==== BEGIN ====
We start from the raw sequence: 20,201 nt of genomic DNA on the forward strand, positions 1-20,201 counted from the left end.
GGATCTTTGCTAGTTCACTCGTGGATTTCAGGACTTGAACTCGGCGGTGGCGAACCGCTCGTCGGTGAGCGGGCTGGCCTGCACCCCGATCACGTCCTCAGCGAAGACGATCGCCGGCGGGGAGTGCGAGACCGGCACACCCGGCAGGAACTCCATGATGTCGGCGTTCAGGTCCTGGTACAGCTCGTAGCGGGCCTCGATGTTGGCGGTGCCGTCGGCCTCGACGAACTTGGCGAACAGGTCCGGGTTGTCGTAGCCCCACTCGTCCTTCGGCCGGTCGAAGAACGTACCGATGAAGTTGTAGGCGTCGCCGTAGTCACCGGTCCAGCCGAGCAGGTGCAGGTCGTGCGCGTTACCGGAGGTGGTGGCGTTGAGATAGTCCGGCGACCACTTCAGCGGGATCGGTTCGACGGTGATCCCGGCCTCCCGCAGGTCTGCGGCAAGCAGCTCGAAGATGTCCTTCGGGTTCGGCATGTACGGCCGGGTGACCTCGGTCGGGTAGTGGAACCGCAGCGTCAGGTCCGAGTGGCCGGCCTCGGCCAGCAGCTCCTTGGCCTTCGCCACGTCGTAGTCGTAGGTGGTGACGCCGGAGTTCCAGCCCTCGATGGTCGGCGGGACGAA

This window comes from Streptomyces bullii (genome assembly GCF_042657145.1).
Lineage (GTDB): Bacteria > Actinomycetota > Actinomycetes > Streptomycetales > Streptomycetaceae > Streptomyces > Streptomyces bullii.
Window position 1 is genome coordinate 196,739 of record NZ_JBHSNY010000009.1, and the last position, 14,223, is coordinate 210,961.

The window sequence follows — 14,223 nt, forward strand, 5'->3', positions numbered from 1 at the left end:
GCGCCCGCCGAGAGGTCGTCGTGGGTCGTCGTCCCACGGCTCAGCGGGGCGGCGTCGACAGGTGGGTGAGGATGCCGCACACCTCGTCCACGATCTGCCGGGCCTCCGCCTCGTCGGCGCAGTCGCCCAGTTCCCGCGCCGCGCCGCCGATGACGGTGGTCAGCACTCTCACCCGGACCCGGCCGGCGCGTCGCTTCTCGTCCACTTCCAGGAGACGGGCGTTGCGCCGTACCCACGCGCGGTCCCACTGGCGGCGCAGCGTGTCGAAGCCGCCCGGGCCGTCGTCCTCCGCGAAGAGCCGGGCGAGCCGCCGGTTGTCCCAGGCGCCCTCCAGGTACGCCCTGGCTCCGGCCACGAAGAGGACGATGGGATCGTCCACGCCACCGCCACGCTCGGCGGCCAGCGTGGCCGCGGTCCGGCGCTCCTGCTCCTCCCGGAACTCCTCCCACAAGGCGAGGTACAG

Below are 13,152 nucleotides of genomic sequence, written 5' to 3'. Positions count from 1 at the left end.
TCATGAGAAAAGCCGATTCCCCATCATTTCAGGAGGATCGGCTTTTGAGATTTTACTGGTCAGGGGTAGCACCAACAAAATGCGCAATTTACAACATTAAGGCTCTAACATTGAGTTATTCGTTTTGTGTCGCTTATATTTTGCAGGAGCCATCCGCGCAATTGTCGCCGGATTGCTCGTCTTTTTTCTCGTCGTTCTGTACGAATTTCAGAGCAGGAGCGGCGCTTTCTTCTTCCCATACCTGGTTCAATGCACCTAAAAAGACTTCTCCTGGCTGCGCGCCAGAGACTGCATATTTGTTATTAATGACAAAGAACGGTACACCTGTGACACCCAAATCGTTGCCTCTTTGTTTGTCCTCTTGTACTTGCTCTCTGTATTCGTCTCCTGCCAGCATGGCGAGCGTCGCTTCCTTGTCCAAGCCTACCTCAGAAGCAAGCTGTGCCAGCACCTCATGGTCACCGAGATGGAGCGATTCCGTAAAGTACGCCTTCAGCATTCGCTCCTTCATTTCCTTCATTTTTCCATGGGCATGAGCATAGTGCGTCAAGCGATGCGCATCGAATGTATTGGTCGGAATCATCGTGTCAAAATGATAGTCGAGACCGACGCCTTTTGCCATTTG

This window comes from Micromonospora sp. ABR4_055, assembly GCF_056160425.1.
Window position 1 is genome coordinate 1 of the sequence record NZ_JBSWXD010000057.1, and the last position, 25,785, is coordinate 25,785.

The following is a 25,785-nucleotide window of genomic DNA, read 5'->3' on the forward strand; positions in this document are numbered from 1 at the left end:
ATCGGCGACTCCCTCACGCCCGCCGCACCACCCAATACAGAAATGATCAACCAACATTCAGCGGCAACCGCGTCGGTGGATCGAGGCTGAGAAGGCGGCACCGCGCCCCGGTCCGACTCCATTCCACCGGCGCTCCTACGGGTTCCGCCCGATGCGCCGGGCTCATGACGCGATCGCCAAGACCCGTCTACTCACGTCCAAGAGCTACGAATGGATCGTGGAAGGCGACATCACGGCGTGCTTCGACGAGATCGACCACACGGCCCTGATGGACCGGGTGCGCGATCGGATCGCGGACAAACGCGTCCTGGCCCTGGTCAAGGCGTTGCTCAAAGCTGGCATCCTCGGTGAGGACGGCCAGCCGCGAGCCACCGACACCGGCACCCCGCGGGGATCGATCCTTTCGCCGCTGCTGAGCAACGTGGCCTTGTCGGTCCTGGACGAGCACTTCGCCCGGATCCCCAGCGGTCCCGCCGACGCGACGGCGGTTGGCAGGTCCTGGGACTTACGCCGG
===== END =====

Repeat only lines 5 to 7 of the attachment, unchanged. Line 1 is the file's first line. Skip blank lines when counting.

Window position 1 is genome coordinate 196,739 of record NZ_JBHSNY010000009.1, and the last position, 14,223, is coordinate 210,961.

The window sequence follows — 14,223 nt, forward strand, 5'->3', positions numbered from 1 at the left end:
GCGCCCGCCGAGAGGTCGTCGTGGGTCGTCGTCCCACGGCTCAGCGGGGCGGCGTCGACAGGTGGGTGAGGATGCCGCACACCTCGTCCACGATCTGCCGGGCCTCCGCCTCGTCGGCGCAGTCGCCCAGTTCCCGCGCCGCGCCGCCGATGACGGTGGTCAGCACTCTCACCCGGACCCGGCCGGCGCGTCGCTTCTCGTCCACTTCCAGGAGACGGGCGTTGCGCCGTACCCACGCGCGGTCCCACTGGCGGCGCAGCGTGTCGAAGCCGCCCGGGCCGTCGTCCTCCGCGAAGAGCCGGGCGAGCCGCCGGTTGTCCCAGGCGCCCTCCAGGTACGCCCTGGCTCCGGCCACGAAGAGGACGATGGGATCGTCCACGCCACCGCCACGCTCGGCGGCCAGCGTGGCCGCGGTCCGGCGCTCCTGCTCCTCCCGGAACTCCTCCCACAAGGCGAGGTACAG